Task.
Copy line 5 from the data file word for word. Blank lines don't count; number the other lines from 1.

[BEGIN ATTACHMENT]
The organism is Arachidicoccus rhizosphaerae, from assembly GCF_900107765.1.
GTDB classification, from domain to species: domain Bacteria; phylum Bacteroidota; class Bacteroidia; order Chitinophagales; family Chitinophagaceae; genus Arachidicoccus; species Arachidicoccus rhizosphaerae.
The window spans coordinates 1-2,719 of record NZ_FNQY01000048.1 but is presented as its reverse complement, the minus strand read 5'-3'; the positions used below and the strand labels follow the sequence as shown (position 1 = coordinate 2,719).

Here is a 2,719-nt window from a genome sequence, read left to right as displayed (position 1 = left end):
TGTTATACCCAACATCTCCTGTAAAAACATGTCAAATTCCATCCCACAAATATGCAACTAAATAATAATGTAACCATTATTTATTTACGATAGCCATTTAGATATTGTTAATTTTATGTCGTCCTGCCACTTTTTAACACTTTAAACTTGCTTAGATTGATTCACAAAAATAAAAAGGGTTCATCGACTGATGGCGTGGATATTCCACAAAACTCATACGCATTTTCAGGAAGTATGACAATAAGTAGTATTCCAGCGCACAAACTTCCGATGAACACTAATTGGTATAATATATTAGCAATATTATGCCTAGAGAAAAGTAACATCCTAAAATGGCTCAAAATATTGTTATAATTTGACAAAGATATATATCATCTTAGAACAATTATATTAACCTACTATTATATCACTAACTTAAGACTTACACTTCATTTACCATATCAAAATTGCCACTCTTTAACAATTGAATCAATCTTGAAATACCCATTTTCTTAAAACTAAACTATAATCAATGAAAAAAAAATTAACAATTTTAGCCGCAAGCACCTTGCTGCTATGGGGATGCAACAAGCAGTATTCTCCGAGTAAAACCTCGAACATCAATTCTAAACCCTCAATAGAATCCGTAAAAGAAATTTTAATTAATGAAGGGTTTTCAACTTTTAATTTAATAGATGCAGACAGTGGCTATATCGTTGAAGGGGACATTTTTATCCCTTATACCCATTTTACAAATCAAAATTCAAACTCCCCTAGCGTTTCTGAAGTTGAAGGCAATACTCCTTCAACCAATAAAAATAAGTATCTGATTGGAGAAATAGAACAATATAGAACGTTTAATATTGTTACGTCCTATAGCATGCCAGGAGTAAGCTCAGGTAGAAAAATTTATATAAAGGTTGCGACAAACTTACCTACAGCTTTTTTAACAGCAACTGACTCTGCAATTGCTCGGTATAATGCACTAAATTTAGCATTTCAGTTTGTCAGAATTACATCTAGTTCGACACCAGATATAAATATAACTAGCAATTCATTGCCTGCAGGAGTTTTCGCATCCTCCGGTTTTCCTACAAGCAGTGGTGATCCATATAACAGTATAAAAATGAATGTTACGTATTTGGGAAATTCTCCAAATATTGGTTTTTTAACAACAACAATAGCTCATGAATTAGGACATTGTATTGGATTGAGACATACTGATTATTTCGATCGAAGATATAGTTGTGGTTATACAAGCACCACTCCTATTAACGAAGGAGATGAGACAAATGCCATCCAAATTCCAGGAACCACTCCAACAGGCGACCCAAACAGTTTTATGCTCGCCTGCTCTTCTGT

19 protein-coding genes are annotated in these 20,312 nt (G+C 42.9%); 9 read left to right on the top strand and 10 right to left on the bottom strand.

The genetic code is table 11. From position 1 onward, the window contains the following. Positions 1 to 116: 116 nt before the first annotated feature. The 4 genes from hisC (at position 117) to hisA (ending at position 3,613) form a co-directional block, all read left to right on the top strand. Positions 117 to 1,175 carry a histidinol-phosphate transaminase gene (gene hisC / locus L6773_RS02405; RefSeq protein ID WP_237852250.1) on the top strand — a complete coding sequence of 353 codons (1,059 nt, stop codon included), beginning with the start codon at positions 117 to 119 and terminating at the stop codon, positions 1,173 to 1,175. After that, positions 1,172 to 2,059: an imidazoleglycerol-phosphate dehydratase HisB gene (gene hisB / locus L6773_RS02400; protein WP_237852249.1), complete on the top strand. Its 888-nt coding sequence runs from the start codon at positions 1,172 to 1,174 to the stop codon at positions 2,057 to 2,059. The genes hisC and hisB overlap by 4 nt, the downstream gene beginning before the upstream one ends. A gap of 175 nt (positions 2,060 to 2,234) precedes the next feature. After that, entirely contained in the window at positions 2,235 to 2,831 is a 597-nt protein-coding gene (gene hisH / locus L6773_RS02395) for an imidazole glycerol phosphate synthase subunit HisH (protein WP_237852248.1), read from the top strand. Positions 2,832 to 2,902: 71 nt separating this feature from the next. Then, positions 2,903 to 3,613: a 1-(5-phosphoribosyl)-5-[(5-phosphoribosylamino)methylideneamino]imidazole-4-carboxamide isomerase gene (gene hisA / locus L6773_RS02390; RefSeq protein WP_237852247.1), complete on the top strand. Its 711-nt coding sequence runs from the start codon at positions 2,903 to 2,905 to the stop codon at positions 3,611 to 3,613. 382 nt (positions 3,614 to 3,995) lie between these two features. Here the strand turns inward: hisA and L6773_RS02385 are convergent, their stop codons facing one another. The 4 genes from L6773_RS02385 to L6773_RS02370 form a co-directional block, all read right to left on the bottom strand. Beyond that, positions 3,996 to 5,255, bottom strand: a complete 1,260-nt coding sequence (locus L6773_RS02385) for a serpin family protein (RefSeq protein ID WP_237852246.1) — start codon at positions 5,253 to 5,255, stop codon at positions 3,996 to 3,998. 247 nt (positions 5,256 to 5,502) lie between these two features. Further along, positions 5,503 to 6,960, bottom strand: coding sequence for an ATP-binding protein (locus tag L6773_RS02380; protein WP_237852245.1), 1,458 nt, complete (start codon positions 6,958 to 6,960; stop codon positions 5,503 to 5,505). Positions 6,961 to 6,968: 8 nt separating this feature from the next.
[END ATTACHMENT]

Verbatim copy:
TGTTATACCCAACATCTCCTGTAAAAACATGTCAAATTCCATCCCACAAATATGCAACTAAATAATAATGTAACCATTATTTATTTACGATAGCCATTTAGATATTGTTAATTTTATGTCGTCCTGCCACTTTTTAACACTTTAAACTTGCTTAGATTGATTCACAAAAATAAAAAGGGTTCATCGACTGATGGCGTGGATATTCCACAAAACTCATACGCATTTTCAGGAAGTATGACAATAAGTAGTATTCCAGCGCACAAACTTCCGATGAACACTAATTGGTATAATATATTAGCAATATTATGCCTAGAGAAAAGTAACATCCTAAAATGGCTCAAAATATTGTTATAATTTGACAAAGATATATATCATCTTAGAACAATTATATTAACCTACTATTATATCACTAACTTAAGACTTACACTTCATTTACCATATCAAAATTGCCACTCTTTAACAATTGAATCAATCTTGAAATACCCATTTTCTTAAAACTAAACTATAATCAATGAAAAAAAAATTAACAATTTTAGCCGCAAGCACCTTGCTGCTATGGGGATGCAACAAGCAGTATTCTCCGAGTAAAACCTCGAACATCAATTCTAAACCCTCAATAGAATCCGTAAAAGAAATTTTAATTAATGAAGGGTTTTCAACTTTTAATTTAATAGATGCAGACAGTGGCTATATCGTTGAAGGGGACATTTTTATCCCTTATACCCATTTTACAAATCAAAATTCAAACTCCCCTAGCGTTTCTGAAGTTGAAGGCAATACTCCTTCAACCAATAAAAATAAGTATCTGATTGGAGAAATAGAACAATATAGAACGTTTAATATTGTTACGTCCTATAGCATGCCAGGAGTAAGCTCAGGTAGAAAAATTTATATAAAGGTTGCGACAAACTTACCTACAGCTTTTTTAACAGCAACTGACTCTGCAATTGCTCGGTATAATGCACTAAATTTAGCATTTCAGTTTGTCAGAATTACATCTAGTTCGACACCAGATATAAATATAACTAGCAATTCATTGCCTGCAGGAGTTTTCGCATCCTCCGGTTTTCCTACAAGCAGTGGTGATCCATATAACAGTATAAAAATGAATGTTACGTATTTGGGAAATTCTCCAAATATTGGTTTTTTAACAACAACAATAGCTCATGAATTAGGACATTGTATTGGATTGAGACATACTGATTATTTCGATCGAAGATATAGTTGTGGTTATACAAGCACCACTCCTATTAACGAAGGAGATGAGACAAATGCCATCCAAATTCCAGGAACCACTCCAACAGGCGACCCAAACAGTTTTATGCTCGCCTGCTCTTCTGT